By Lexus Yamashiro | Staff Writer
Since Jan. 22, students have been receiving emails asking them to fill out the UH Campus Climate Survey on Sexual Harassment and Gender-Based Violence online by Friday, Feb. 22. This optional survey is sent out every two years to all commuter and university campuses within the UH system as a way for them to gather information and data to develop an understanding of what situations students have encountered that involve sexual misconduct or violence.
Estimating around 20 minutes to fill out the survey, questions asking if students have ever experienced sexual harassment, sexual assault, or attempts of being sexually confronted provide students with a chance to anonymously share their experience through the survey. KCC’s Title IX coordinator Devon Peterson said that students who have never reported their cases through a channel on campus but are doing so through the survey is a stepping stone for them to speak up.
“It’s important for us to be aware of [misconduct happening on and off campus], to be knowledgeable that this happens because … these are topics that people don’t normally share with strangers, they may not share it with the people close [to them],” Peterson said. “So on one hand, you want our policy makers and leaders on campus to be aware that this is a problem … but also, I want fellow students to know if you’ve experienced this, you’re not alone.”
While answering these questions may encourage students to reach out to resources on campus, this is a survey that Peterson said should also be taken by students who have never experienced sexual misconduct. Questions that ask if students have ever suspected that a friend could have been sexually assaulted do appear as a way to see if they are aware of what resources are available to turn to for help.
A list of these resources found at the various UH campuses appear in the survey, those specific to KCC being Health Services, a Mental Health counselor, a Student Affairs counselor, and a Title IX coordinator. Gathering data through the survey on the awareness of options that students have to report a case helps each campus to know how knowledgeable its students are of campus resources and what can be done to improve raising awareness.
With the survey being conducted by OmniTrak Group Inc., the firm provides analytical services and will compile the results into a report of summary findings and executive summary for each campus to see the percentages of the different categories that were covered in the survey. A report of summary findings and executive summary were finalized for the first survey that was conducted in 2017, including highlights of the 2017 UH Campus Climate Survey results.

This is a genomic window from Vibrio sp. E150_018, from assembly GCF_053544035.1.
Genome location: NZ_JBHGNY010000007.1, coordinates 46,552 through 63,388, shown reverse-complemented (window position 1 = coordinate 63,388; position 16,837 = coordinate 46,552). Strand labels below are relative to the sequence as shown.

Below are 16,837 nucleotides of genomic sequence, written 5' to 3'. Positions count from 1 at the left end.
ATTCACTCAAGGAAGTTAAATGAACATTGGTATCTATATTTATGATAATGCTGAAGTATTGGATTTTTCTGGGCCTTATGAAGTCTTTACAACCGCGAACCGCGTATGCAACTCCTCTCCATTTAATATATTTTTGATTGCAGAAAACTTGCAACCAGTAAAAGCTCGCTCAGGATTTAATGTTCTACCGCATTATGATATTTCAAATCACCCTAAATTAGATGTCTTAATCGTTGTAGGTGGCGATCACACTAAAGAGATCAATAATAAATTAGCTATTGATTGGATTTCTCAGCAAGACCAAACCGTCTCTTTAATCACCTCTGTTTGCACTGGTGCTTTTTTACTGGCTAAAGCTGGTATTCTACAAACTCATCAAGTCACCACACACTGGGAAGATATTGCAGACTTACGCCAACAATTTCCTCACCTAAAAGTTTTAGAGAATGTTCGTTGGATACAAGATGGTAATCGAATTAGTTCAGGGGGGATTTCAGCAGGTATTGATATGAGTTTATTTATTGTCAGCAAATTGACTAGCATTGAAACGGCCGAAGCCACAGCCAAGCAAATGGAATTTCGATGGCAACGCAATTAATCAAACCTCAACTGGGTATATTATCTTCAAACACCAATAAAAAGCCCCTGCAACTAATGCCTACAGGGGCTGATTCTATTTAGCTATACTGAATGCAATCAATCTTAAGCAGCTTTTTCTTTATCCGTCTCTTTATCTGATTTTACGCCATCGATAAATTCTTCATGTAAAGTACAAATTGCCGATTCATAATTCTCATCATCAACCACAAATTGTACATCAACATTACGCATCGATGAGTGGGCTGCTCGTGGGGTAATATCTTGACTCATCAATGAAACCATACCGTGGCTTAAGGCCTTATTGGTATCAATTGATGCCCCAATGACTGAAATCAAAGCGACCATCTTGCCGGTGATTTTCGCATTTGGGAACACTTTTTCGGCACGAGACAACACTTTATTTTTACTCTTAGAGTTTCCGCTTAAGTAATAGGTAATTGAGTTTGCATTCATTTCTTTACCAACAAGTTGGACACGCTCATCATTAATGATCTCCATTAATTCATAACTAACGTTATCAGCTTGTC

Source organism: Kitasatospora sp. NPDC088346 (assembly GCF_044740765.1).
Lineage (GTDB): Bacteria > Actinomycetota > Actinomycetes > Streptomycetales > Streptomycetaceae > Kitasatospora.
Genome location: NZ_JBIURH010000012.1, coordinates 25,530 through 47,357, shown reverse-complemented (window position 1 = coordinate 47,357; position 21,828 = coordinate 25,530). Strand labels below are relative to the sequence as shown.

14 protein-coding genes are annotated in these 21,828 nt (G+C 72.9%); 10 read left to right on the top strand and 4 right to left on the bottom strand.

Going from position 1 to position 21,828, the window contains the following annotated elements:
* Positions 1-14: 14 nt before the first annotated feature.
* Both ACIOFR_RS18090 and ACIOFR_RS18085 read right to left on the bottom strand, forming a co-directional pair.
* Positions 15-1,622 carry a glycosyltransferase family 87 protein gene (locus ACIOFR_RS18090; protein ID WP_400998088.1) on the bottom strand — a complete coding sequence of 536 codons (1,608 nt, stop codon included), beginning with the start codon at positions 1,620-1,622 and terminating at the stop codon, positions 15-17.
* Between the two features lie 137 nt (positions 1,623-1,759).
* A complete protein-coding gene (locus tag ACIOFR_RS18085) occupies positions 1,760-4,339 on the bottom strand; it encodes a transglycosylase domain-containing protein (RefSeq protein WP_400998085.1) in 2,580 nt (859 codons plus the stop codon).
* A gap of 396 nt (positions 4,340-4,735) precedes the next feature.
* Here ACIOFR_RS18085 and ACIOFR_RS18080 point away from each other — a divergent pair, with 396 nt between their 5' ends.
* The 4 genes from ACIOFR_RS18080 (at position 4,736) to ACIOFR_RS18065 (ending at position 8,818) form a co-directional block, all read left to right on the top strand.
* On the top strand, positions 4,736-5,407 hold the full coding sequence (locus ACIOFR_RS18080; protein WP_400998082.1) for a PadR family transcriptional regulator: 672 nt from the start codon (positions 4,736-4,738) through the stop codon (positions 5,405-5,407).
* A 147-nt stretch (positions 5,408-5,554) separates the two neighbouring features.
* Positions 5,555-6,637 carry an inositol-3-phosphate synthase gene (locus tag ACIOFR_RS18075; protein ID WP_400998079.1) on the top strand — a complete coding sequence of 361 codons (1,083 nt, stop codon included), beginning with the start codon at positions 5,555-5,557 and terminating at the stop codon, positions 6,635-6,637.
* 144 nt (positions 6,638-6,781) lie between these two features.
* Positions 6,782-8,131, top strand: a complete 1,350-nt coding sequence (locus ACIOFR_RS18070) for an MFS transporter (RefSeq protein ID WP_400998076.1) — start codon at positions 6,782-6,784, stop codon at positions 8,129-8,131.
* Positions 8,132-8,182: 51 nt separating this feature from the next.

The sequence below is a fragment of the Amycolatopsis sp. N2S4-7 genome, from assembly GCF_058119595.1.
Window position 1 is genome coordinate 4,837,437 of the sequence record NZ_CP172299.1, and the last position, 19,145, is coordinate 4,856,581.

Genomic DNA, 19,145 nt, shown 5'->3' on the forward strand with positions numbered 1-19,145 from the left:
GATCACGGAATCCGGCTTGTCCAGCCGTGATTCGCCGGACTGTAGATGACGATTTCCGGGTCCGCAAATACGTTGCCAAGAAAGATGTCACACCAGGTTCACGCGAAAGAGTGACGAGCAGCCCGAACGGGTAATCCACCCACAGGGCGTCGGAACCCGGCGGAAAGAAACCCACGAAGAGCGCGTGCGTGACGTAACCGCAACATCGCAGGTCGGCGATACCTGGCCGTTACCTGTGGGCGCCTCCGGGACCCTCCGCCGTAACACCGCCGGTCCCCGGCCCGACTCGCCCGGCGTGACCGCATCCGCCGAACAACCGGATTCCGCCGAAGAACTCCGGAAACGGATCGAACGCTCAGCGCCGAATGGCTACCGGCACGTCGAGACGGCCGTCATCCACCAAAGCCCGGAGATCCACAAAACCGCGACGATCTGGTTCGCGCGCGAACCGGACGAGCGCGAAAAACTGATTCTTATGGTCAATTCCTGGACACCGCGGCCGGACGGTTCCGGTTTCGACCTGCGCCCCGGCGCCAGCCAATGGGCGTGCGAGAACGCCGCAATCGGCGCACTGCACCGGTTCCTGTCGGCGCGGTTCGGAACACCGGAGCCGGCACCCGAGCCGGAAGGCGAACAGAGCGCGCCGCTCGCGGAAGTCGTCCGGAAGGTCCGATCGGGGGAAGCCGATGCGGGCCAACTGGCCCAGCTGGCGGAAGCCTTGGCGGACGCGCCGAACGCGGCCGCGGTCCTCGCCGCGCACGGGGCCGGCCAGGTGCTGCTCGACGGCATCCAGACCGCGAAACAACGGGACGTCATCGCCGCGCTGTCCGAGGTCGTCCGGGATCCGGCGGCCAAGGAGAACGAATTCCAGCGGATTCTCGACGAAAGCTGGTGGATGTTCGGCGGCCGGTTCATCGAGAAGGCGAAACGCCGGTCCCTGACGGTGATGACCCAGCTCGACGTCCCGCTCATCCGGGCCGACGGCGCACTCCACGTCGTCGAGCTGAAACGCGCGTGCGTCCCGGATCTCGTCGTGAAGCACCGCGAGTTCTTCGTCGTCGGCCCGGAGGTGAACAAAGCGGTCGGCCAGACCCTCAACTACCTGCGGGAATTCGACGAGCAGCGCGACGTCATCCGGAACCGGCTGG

Although the UH Campus Climate Survey will only be open until Friday, Feb. 22, students still have another resource to turn to to report any violations of UH policies that are suspected to be or are actively happening on campus: the UH Whistleblower Hotline.
Launched in June 2016, the hotline is a 24-hour service that can be reached toll-free at 1-855-874-2849 by UH students, faculty, staff, administration, and even members of the public who witness misconduct occurring on any of the UH campuses. Those who call this number have the option to remain anonymous or provide their name to make a report.
If the nature of a call is serious, such as if it involves a student reporting against a UH employee for discrimination or a student reporting against a student for sexual assault, Peterson said that an investigation will most likely occur so that action can be taken to solve the issue at hand. For cases that involve sexual misconduct, these calls will get forwarded to the Title IX coordinators at the respected campus where the incident happened.
To raise awareness of the hotline’s existence, KCC Student Congress president Ally Villanueva spoke about it during Student Congress’ general meeting on Wednesday, Jan. 16. Being that many students are still unaware of the system-wide hotline and its purpose, the Psychology major said she hopes to continue to bring it to the attention of those on campus being that it is an accessible resource.
“In our recent conversations at Student Caucus, there’s been a lot of concerns about students having access to these resources based on their interactions with faculty or peers themselves and just having that way to reach out to somebody to get help,” Villanueva said during an interview. “Some people may not know how to get help, so [Student Congress is] there to give that helping hand and be like, ‘Hey … you don’t have to do it alone or go through it alone.'”